[EDITORIALS]Beef up maritime patrols

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[EDITORIALS]Beef up maritime patrols

Several marine police officers were stabbed recently when they accosted the crew of two Chinese ships that had intruded and were fishing illegally in Korea's exclusive economic zone in the Yellow Sea. Both the Chinese ships escaped. This incident shows how feeble we are as guardians of our sea rights. Such incidents must not happen again, and we must press China strongly for an apology and a promise that the ships' crews will be punished.

The incident occurred when our marine police boarded one of the two Chinese ships that were found to be fishing illegally. The police officers had immobilized the crew, but the crew of the other ship, armed with knives and hand-axes, joined their comrades to fight with the officers. Six marine police were injured, some seriously. The police fired 10 blanks from their rifles but could not bring the crews under control. They were forced to jump from the ship, which then fled in the direction of China.

It was the police's duty to capture these Chinese fishermen, who were no different from pirates. They must review whether the officers' actions were too passive in the face of an armed group of men. If they were reluctant to engage in a fight with the crew for fear of diplomatic troubles with China, they made a serious misjudgment. Diplomacy and piracy are two wholly unrelated matters.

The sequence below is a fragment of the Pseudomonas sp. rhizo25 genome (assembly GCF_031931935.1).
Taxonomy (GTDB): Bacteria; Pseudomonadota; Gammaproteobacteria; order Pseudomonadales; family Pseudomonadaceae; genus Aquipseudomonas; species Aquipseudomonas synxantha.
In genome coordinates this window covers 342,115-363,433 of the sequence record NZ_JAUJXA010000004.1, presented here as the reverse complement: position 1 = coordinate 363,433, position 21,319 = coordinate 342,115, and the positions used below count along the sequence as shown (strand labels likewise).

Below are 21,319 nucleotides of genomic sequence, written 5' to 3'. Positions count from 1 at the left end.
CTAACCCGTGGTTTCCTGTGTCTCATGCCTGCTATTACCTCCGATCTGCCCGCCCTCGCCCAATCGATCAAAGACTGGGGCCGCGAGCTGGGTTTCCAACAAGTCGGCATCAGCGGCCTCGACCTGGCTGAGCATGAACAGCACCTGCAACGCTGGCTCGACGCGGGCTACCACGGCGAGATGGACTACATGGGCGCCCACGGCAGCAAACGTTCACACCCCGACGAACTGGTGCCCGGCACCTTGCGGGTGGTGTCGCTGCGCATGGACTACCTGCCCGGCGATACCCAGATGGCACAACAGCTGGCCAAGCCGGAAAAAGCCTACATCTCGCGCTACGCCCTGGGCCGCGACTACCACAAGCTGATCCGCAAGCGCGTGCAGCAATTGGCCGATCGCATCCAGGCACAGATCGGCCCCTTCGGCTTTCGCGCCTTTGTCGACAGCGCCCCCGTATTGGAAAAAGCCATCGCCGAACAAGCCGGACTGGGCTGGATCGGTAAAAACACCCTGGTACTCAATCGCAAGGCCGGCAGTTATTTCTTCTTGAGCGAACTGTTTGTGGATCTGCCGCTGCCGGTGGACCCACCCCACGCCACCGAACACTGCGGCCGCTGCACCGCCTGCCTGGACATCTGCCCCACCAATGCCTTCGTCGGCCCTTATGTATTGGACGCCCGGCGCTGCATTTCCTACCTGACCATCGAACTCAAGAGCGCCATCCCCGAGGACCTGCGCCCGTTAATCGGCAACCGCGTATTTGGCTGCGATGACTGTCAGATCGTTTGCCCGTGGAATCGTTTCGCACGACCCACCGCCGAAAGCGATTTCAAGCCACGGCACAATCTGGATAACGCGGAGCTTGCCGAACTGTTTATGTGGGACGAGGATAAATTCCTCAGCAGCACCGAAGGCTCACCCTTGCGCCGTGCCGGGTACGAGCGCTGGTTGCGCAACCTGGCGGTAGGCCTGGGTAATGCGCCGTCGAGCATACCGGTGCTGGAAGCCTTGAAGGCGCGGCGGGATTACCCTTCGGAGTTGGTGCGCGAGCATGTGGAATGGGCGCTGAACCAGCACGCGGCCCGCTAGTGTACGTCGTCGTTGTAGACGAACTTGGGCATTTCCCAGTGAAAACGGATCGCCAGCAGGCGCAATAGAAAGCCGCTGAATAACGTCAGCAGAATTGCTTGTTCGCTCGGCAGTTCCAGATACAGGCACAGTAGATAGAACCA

Several cases of Chinese ships intruding in Korean waters have happened since the fisheries agreement between Korea and China last June expanded sixfold the Korean fisheries zone. Chinese ships frequently cause trouble by fishing illegally and stealing our ships' fishing equipment. Last year, there were 174 cases of unwelcome Chinese ships in Korean fishing waters; 83 more have been reported this year and 27 persons have been detained.

Our marine force is still weak. Only 12 out of the 245 vessels owned by the marine police are bigger than 1,000 metric tons and capable of handling rough waves and heavy weather. There are also only nine helicopters in the entire force. Looking at the preparedness of our neighbors, China and Japan, the marine police's request for more equipment and personnel should be granted if our seas are to be protected effectively.
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